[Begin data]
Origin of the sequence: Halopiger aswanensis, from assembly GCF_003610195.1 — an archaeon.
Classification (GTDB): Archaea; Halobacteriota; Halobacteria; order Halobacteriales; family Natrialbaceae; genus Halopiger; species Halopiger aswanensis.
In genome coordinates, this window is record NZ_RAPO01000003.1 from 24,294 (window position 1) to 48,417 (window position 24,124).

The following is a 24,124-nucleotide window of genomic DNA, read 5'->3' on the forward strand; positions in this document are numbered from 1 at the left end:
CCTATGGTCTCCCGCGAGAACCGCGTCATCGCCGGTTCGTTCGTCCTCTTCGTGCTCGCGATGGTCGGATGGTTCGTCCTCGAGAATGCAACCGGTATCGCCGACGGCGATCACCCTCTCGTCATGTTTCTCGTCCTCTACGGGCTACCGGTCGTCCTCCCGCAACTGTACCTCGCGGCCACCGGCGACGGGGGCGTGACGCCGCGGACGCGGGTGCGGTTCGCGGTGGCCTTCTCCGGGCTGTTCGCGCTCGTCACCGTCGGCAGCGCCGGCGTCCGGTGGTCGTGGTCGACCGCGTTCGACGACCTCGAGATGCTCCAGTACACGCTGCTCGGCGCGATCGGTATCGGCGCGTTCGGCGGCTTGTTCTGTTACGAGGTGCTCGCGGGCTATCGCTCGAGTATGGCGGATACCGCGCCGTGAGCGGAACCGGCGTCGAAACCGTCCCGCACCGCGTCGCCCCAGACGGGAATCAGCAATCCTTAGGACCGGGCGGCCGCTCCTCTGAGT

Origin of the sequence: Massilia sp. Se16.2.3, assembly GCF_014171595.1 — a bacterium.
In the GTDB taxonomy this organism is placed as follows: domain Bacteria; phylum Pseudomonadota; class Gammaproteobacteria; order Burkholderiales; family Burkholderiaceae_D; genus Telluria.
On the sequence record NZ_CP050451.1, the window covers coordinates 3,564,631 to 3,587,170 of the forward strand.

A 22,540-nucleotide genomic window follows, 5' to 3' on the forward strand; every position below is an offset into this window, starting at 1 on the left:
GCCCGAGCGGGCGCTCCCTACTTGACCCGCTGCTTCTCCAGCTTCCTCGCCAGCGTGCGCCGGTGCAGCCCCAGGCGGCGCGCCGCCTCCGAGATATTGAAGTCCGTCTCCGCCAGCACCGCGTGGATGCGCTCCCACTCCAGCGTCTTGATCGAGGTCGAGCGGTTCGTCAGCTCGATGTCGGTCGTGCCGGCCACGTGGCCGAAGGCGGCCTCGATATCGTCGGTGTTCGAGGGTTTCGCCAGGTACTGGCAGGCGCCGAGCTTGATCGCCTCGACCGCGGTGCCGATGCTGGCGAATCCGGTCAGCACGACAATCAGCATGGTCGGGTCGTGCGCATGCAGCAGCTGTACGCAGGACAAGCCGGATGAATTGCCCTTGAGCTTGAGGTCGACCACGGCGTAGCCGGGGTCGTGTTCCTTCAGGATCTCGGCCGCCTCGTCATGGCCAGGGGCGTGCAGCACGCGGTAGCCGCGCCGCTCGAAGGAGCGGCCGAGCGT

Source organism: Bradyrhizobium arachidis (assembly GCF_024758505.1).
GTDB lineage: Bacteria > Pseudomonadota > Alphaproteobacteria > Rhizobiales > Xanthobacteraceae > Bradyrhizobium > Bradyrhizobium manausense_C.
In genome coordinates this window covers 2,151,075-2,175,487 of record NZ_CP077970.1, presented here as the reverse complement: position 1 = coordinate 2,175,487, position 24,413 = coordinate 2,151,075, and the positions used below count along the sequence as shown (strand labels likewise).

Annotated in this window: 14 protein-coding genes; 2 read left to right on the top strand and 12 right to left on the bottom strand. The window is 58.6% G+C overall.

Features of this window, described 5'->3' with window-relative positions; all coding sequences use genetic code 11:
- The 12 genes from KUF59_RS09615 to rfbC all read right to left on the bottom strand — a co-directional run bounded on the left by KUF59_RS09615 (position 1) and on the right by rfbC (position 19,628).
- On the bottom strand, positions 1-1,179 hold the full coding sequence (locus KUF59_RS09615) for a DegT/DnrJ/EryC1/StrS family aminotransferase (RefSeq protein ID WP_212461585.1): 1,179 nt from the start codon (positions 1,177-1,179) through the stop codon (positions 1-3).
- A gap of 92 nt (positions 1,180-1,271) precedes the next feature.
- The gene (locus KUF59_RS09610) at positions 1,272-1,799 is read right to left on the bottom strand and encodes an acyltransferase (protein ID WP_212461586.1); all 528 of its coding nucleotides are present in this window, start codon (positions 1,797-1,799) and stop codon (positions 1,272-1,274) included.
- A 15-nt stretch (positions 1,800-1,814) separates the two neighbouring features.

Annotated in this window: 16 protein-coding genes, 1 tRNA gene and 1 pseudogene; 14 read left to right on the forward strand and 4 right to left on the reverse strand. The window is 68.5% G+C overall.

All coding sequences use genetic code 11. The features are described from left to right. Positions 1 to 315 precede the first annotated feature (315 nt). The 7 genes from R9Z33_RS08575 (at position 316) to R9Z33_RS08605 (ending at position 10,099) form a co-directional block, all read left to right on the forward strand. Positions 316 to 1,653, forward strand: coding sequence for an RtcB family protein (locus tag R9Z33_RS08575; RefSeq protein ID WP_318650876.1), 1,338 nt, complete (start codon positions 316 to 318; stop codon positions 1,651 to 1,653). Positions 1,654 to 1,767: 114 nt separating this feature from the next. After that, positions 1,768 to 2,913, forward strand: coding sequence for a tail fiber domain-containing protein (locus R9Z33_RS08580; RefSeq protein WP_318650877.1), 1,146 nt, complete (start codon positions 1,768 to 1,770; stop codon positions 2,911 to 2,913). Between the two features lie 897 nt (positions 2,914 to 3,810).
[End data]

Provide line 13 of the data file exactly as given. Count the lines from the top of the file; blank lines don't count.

In genome coordinates this window covers 2,151,075-2,175,487 of record NZ_CP077970.1, presented here as the reverse complement: position 1 = coordinate 2,175,487, position 24,413 = coordinate 2,151,075, and the positions used below count along the sequence as shown (strand labels likewise).